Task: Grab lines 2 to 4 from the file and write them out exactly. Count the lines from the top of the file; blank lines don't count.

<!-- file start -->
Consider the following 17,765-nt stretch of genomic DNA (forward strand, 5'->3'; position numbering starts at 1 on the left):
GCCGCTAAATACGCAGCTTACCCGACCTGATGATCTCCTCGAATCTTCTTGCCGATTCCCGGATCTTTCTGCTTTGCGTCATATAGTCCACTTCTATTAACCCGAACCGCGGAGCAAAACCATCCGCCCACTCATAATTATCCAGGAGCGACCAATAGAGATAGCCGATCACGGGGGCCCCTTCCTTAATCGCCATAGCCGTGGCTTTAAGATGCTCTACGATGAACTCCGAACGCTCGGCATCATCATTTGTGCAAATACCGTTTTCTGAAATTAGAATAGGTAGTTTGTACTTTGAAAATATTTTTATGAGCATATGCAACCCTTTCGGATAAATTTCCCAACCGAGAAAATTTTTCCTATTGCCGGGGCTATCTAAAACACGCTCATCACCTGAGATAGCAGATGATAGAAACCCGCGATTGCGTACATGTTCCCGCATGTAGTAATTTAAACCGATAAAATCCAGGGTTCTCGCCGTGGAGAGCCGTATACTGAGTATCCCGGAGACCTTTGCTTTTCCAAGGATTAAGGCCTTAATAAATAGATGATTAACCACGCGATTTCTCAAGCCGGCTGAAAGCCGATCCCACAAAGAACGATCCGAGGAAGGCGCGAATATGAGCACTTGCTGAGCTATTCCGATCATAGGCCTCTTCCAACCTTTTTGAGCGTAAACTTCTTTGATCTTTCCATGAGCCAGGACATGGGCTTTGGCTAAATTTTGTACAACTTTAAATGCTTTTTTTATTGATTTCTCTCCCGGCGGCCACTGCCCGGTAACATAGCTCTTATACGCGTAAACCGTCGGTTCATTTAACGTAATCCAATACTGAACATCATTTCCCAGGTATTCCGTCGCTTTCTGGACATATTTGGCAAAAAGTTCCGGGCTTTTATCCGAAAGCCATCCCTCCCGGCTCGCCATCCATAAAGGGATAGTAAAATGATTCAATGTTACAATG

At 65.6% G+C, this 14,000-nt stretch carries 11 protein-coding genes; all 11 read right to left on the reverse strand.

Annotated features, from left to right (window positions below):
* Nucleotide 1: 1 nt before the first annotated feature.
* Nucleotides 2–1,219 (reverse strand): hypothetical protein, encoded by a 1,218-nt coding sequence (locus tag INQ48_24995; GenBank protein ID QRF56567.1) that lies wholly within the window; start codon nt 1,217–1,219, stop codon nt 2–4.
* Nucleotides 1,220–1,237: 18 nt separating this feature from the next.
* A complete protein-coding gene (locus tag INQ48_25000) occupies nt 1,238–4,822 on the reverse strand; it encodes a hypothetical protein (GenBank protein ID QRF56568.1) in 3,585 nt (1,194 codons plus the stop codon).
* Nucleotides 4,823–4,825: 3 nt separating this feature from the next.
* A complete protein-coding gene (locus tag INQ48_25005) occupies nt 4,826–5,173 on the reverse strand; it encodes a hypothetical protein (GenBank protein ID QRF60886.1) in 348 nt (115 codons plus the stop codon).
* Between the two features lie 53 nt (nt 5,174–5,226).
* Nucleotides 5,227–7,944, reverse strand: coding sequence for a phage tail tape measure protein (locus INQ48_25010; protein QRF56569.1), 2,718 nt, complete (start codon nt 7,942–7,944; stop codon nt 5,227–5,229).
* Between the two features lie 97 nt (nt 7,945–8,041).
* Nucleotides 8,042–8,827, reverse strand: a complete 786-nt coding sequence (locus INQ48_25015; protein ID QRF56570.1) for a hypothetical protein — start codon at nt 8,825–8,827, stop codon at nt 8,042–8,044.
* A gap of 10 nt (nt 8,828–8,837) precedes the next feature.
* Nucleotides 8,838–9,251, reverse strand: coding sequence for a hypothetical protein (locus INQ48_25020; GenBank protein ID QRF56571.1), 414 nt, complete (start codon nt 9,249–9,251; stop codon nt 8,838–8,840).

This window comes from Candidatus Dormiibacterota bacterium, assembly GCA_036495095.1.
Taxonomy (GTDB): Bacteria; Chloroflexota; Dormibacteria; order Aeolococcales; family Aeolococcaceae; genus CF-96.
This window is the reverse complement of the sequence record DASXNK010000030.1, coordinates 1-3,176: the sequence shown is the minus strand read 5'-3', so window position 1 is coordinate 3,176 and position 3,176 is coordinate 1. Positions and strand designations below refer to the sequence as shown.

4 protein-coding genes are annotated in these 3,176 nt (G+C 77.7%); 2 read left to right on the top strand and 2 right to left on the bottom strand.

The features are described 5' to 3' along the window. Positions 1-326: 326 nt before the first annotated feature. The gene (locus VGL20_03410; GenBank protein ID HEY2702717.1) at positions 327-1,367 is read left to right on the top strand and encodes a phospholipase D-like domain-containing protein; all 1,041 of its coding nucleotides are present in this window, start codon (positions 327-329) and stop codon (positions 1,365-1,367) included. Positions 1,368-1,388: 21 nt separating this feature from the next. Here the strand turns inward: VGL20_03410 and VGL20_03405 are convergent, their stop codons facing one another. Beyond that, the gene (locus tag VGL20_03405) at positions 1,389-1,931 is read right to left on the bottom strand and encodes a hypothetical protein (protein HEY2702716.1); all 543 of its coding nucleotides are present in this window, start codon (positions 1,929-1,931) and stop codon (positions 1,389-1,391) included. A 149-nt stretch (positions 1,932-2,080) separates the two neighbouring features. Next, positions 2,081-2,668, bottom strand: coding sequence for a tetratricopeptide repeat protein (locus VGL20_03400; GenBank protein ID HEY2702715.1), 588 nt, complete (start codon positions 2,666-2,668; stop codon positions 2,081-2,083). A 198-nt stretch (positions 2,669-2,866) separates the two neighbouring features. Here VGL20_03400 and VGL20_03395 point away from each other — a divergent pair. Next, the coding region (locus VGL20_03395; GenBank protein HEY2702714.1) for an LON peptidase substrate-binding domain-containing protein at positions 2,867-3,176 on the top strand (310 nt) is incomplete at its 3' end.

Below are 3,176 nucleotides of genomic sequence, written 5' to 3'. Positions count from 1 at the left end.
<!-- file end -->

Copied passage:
GCCGCTAAATACGCAGCTTACCCGACCTGATGATCTCCTCGAATCTTCTTGCCGATTCCCGGATCTTTCTGCTTTGCGTCATATAGTCCACTTCTATTAACCCGAACCGCGGAGCAAAACCATCCGCCCACTCATAATTATCCAGGAGCGACCAATAGAGATAGCCGATCACGGGGGCCCCTTCCTTAATCGCCATAGCCGTGGCTTTAAGATGCTCTACGATGAACTCCGAACGCTCGGCATCATCATTTGTGCAAATACCGTTTTCTGAAATTAGAATAGGTAGTTTGTACTTTGAAAATATTTTTATGAGCATATGCAACCCTTTCGGATAAATTTCCCAACCGAGAAAATTTTTCCTATTGCCGGGGCTATCTAAAACACGCTCATCACCTGAGATAGCAGATGATAGAAACCCGCGATTGCGTACATGTTCCCGCATGTAGTAATTTAAACCGATAAAATCCAGGGTTCTCGCCGTGGAGAGCCGTATACTGAGTATCCCGGAGACCTTTGCTTTTCCAAGGATTAAGGCCTTAATAAATAGATGATTAACCACGCGATTTCTCAAGCCGGCTGAAAGCCGATCCCACAAAGAACGATCCGAGGAAGGCGCGAATATGAGCACTTGCTGAGCTATTCCGATCATAGGCCTCTTCCAACCTTTTTGAGCGTAAACTTCTTTGATCTTTCCATGAGCCAGGACATGGGCTTTGGCTAAATTTTGTACAACTTTAAATGCTTTTTTTATTGATTTCTCTCCCGGCGGCCACTGCCCGGTAACATAGCTCTTATACGCGTAAACCGTCGGTTCATTTAACGTAATCCAATACTGAACATCATTTCCCAGGTATTCCGTCGCTTTCTGGACATATTTGGCAAAAAGTTCCGGGCTTTTATCCGAAAGCCATCCCTCCCGGCTCGCCATCCATAAAGGGATAGTAAAATGATTCAATGTTACAATG

At 65.6% G+C, this 14,000-nt stretch carries 11 protein-coding genes; all 11 read right to left on the reverse strand.

Annotated features, from left to right (window positions below):